According to the World Health Organization, elder abuse in nursing homes is a significant problem that only seems to be growing. In an analysis of self-reported studies of nursing home staff, 64 percent of staff admitted to perpetrating some form of abuse within the past year.
Elder abuse takes on many forms, and is often difficult for both those abused and their loved ones to effectively seek justice for. One New York state study found that 260,000 elders — 1 in 13 — had been victims of one form of abuse in the past year. But another New York state study found that for every case known to programs and agencies, 24 were unknown.
If any form of elder abuse is detected, it is important to intervene. The consequences of elder abuse can be devastating — one 13-year study found that victims of elder abuse are twice as likely to die prematurely as non-victims.
The 7 Types of Elder Abuse
According to the National Center on Elder Abuse, there are 7 main types of elder abuse:
- Physical abuse: Physical force that may result in bodily injury, physical pain or impairment.
- Sexual abuse: Non-consensual sexual contact of any kind with an elderly person.
- Emotional/psychological abuse: Infliction of anguish, pain or distress through verbal or nonverbal acts.
- Neglect: The refusal or failure of carers to fulfill any part of their obligations or duties to an elder.
- Abandonment: The desertion of an elderly person by a carer.
- Financial abuse: The illegal or improper use of an elder’s funds, property or assets.
- Self-neglect: Not intervening in acts of an incompetent elderly person that threaten their own health or safety.
Risk Factors for Abuse in Nursing Homes
Some nursing home residents are more likely to suffer abuse than others. It helps to show increased attention to those with the following conditions and dispositions:
- Dementia — studies have found that 50 percent of all people with dementia experience some kind of abuse
- Previous experience of abuse
- Low social support
- Disability — those with disability not only suffer from a higher rate of physical abuse in nursing homes than the able-bodied, but this increased rate holds throughout their lives
- Relative youth
- Functional impairment
- Poor physical health
The Signs of Nursing Home Abuse
The best indicator of abuse is a report from the nursing home resident being abused or a witness. If such a report is not forthcoming, the following signs may help to uncover incidents of abuse.
Signs of physical abuse include:
- Sudden weight loss
- Dehydration or malnutrition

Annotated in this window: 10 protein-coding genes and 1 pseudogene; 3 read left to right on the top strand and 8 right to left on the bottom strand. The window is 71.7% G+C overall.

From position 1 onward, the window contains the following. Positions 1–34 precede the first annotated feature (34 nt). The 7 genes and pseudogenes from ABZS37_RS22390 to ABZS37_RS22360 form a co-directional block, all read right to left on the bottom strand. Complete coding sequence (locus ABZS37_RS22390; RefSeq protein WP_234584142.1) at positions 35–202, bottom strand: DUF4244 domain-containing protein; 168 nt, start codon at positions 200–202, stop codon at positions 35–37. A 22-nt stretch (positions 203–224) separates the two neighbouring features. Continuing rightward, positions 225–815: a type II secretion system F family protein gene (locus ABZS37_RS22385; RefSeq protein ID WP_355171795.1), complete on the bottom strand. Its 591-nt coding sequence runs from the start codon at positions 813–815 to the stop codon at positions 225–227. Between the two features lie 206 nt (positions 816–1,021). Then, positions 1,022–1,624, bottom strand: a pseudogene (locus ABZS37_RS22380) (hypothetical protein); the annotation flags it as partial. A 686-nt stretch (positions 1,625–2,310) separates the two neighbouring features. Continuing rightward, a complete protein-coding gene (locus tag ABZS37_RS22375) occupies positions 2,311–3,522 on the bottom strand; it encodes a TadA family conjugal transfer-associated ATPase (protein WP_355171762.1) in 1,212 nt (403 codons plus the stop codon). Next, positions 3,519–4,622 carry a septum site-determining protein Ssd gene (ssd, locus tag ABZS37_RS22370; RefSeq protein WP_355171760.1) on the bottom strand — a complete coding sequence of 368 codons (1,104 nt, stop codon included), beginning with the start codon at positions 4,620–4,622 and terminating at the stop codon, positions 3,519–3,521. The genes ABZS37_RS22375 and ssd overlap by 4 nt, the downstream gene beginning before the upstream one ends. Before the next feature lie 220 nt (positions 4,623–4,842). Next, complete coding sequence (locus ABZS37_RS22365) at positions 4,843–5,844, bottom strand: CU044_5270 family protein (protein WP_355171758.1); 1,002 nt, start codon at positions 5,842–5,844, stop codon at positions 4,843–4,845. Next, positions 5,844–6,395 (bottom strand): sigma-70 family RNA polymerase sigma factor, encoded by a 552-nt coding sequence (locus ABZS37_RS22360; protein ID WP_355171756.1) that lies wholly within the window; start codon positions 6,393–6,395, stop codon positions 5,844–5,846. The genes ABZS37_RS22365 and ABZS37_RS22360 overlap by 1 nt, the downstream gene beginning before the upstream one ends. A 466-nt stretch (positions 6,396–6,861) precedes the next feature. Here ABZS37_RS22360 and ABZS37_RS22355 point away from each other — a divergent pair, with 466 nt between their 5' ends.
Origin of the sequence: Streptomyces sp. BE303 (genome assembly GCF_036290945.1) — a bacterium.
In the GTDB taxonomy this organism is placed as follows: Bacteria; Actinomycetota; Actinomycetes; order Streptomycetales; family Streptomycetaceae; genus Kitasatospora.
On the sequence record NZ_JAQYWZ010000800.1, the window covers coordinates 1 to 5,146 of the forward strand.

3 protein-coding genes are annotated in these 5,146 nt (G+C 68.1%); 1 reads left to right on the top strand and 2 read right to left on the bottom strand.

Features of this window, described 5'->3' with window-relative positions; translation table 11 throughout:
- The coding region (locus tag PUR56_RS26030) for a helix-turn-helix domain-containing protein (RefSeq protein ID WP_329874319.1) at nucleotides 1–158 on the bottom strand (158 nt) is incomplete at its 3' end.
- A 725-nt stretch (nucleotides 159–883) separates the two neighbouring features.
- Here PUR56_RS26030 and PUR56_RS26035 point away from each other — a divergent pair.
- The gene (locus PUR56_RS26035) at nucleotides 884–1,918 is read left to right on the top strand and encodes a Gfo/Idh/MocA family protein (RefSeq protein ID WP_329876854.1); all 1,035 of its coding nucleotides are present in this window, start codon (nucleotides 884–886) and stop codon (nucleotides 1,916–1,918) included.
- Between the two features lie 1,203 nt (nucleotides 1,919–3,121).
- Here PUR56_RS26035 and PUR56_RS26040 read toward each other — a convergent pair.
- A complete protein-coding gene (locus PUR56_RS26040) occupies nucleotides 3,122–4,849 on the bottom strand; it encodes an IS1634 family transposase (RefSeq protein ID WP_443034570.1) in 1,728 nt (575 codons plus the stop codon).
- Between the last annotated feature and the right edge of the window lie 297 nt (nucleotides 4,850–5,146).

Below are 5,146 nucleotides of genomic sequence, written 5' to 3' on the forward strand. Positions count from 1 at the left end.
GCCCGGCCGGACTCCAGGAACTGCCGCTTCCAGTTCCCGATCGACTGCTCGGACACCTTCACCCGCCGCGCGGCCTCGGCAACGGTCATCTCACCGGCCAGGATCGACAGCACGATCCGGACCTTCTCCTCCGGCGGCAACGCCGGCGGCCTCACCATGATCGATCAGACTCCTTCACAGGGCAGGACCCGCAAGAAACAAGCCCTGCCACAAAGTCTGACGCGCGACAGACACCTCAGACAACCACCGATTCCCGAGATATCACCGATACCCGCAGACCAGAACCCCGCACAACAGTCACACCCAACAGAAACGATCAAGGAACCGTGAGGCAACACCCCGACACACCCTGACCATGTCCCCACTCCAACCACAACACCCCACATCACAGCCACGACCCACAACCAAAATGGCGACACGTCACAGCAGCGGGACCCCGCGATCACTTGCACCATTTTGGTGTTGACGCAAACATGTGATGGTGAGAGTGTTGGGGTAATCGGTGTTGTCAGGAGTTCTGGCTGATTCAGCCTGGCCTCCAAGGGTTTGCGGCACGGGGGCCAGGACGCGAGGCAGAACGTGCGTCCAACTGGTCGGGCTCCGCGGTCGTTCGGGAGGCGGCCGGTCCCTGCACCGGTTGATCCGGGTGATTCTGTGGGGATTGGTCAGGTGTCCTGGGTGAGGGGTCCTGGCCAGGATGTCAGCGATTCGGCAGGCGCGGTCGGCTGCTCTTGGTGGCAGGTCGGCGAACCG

- Marks from restraints
- Broken bones
- Injuries resulting from falls
- Overmedication and oversedation
- Bleeding in genital areas
- Bruises in genital areas
- Torn or bloodied undergarments
- Contraction of sexually transmitted diseases
Signs of financial abuse include:
- Recent, frequent withdrawals from bank accounts
- Loss of personal items
- New loans or mortgage contracts
- Recent revisions to wills, deeds or trusts
The Steps to Reporting Nursing Home Abuse
If you suspect that a resident has been abused or neglected by nursing home staff, you should take action. Here’s what to do if you suspect elder abuse in nursing homes:
- Verify the abuse: The first step should be to verify whether the resident is relating an accurate version of events/if suspected abuse is true. This should include discussing the problem with the resident themselves, then possibly consulting other nursing home residents. Medical records, prescriptions and photos of recent injuries may also be useful in assisting with any future complaint.
- Consider helping the abused resident relocate: When a resident’s safety is at stake, they may need to leave their nursing home immediately.
- Inform the authorities: In some states, those who learn about nursing home abuse are legally required to immediately report it.
- File a complaint: Resources available for reporting nursing home abuse include the state department of social services, adult protective services and elder protective services. Medicare.gov has more information about reporting abuse.
When to Consult with an Experienced Nursing Home Attorney
The best course of action if you feel that nursing home abuse has caused harm to you or a loved one is to consult with skilled attorneys like those at McEldrew Young Purtell Merritt as soon as possible. With 30 years of experience in medical malpractice, McEldrew Young Purtell Merritt is well suited to evaluate the situation and help determine the next steps toward justice.